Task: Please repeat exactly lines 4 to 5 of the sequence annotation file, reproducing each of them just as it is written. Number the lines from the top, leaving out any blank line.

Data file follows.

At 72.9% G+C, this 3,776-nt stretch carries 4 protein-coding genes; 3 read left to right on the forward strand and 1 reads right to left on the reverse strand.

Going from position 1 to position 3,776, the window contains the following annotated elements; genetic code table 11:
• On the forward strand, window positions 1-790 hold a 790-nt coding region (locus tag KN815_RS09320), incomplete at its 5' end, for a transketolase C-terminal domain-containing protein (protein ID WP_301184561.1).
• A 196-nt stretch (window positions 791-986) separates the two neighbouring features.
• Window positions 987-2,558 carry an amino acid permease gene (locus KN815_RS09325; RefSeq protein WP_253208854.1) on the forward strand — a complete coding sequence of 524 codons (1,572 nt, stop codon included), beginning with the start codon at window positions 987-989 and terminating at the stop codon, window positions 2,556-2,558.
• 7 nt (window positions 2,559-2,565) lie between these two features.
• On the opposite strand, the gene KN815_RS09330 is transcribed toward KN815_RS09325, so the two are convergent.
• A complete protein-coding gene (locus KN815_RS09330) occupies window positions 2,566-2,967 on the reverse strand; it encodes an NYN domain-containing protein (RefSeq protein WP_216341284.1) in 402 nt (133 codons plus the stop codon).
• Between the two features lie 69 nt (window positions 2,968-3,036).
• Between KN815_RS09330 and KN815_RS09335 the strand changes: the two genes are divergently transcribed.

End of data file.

• A 196-nt stretch (window positions 791-986) separates the two neighbouring features.
• Window positions 987-2,558 carry an amino acid permease gene (locus KN815_RS09325; RefSeq protein WP_253208854.1) on the forward strand — a complete coding sequence of 524 codons (1,572 nt, stop codon included), beginning with the start codon at window positions 987-989 and terminating at the stop codon, window positions 2,556-2,558.